The Federal Government yesterday advised the Academic Staff Union of Universities (ASUU) to end its four-month old strike by rethinking its “take-it-or-leave-it approach to negotiation”.
Talks between the government and the teachers broke down when ASUU accused the government of being uninterested in implementing the 2009 agreement.
In a statement yesterday, Coordinating Minister for the Economy and Minister of Finance Dr. Ngozi Okonjo-Iweala, accused ASUU leaders of “distributing pamphlets and flyers with abusive and inflammatory messages against the Finance minister in mosques and other places”
The minster described ASUU action as “taking academic unionism to a new low and infusing it with unnecessary politics”.
The statement added that the messages contained in the pamphlets and flyers “are directed at using falsehood to demonise the minister as callous and unsympathetic to the plight of students and parents”.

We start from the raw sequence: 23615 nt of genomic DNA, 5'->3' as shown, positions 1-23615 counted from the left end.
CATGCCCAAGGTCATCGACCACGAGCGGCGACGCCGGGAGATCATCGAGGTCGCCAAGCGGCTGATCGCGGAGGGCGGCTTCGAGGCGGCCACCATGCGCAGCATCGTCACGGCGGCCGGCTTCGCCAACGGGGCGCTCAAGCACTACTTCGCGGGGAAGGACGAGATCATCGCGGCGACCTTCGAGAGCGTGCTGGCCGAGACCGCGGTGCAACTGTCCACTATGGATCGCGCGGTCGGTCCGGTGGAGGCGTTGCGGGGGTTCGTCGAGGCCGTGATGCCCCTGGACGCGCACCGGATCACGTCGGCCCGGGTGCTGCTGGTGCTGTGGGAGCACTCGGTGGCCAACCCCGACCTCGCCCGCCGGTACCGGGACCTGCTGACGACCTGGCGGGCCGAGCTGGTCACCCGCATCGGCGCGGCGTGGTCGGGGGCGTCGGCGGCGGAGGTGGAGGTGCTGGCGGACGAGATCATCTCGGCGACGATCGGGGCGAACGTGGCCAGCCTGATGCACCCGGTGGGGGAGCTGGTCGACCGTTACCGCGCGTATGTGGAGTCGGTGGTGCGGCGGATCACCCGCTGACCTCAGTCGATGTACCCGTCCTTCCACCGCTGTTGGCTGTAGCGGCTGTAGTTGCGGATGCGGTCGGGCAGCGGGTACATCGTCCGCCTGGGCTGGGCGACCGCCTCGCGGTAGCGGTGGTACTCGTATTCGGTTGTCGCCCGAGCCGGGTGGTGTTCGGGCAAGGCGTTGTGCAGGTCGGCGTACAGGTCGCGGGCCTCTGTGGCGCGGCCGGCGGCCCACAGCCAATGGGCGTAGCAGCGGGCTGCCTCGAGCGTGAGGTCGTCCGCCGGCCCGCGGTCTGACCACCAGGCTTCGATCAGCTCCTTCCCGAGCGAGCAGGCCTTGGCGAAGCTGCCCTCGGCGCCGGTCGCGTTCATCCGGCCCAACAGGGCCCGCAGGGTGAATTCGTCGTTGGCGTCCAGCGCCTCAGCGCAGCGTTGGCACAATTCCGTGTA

The major lie being peddled in the pamphlets and flyers is that Mrs. Okonjo-Iweala has insisted on a “take-it-or-leave-it approach” in the negotiations with ASUU.
Contrary to some recent media reports, the Federal government the statement said, has not adopted a take-it-or-leave-it approach in its negotiations with ASUU.
Rather, the government’s “approach is focused on positive engagement and achieving sustainable solutions to the challenges facing higher education in the country”.
It said government “has demonstrated its commitment to improving the university system. And it is even ready to do much more going forward. ASUU should listen to the voice of reason and the yearnings of Nigerians on this issue.
“Government is working hard to seek practical and sustainable solutions to the challenges facing higher education in Nigeria.”
“Already, President Goodluck Jonathan has made available N100 billion a year, in the first instance, to repair hostels, laboratories and classrooms and other facilities. An offer has also been made to ASUU of N30 billion towards their earned allowances. In fact, negotiations have even gone further than this.”
The statement added: “It is the first time, in years of negotiating with government, that significant sums of money have been put on the table for ASUU and universities on this particular set of issues and the coordinating minister is fully part of this.”